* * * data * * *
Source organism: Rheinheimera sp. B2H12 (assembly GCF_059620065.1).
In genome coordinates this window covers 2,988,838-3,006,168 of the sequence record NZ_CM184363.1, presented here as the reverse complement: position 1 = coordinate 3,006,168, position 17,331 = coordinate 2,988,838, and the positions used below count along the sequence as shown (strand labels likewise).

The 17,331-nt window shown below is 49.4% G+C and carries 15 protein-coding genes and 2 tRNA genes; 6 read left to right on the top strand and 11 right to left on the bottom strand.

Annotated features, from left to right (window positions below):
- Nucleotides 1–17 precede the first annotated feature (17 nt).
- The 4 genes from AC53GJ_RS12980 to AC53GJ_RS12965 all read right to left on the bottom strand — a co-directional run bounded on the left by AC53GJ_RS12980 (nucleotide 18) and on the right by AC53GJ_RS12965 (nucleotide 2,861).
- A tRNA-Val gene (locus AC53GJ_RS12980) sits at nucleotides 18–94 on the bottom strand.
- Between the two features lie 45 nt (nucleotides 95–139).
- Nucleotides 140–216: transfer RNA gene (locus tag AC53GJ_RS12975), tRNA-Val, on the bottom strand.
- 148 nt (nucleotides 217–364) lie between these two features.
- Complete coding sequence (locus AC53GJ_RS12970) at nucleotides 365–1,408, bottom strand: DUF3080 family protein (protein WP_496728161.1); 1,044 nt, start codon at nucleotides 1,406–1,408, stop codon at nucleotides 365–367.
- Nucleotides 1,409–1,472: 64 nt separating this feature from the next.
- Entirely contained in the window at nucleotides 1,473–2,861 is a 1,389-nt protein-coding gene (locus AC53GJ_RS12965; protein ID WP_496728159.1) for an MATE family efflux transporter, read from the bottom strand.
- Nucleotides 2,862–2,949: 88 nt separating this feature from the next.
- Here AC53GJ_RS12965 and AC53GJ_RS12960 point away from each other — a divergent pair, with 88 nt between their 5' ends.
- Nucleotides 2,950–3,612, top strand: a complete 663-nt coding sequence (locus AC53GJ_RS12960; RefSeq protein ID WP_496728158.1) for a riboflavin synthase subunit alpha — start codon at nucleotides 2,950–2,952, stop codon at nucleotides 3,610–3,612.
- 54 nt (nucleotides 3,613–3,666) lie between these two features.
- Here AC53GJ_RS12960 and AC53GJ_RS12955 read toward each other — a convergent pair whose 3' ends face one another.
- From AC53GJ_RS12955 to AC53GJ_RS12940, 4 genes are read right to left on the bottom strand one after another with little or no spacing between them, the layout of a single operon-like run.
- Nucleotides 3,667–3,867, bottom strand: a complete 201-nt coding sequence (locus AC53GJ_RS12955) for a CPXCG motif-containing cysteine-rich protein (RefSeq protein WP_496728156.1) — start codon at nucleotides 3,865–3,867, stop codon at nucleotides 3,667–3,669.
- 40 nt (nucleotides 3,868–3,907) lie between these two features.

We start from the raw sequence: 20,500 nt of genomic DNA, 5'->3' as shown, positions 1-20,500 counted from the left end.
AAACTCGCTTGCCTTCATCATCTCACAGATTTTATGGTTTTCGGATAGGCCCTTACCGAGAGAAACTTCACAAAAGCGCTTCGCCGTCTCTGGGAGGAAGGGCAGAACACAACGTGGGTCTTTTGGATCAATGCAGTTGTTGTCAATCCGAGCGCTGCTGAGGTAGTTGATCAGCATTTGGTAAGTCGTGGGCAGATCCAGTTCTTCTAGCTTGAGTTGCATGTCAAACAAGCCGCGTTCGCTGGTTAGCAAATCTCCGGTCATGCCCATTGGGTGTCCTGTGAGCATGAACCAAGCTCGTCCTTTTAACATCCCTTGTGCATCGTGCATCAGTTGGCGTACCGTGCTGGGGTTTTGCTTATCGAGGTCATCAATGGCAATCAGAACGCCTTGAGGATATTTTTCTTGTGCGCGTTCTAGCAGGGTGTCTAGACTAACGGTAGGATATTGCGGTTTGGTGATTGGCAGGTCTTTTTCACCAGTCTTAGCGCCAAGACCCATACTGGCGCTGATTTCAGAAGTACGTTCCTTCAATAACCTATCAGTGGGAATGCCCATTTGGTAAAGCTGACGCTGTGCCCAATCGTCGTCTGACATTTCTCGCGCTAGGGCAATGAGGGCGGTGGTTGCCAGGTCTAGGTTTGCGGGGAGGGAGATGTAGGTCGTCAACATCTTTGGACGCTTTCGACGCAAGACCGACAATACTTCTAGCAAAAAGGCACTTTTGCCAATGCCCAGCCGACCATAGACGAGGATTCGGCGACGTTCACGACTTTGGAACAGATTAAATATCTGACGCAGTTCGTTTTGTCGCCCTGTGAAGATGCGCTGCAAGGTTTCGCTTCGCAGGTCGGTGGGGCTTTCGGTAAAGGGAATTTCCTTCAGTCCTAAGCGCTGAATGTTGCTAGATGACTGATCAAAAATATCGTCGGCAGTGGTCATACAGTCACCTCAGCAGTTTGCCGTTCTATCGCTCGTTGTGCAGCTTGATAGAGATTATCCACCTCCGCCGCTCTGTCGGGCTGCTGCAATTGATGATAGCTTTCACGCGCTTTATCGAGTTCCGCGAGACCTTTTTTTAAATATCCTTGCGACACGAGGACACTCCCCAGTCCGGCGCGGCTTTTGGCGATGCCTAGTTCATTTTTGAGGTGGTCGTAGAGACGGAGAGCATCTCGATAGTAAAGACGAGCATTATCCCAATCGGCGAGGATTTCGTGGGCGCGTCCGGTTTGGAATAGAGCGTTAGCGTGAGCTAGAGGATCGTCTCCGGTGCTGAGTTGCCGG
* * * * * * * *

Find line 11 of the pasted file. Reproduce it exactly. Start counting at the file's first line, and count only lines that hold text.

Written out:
- Complete coding sequence (locus AC53GJ_RS12970) at nucleotides 365–1,408, bottom strand: DUF3080 family protein (protein WP_496728161.1); 1,044 nt, start codon at nucleotides 1,406–1,408, stop codon at nucleotides 365–367.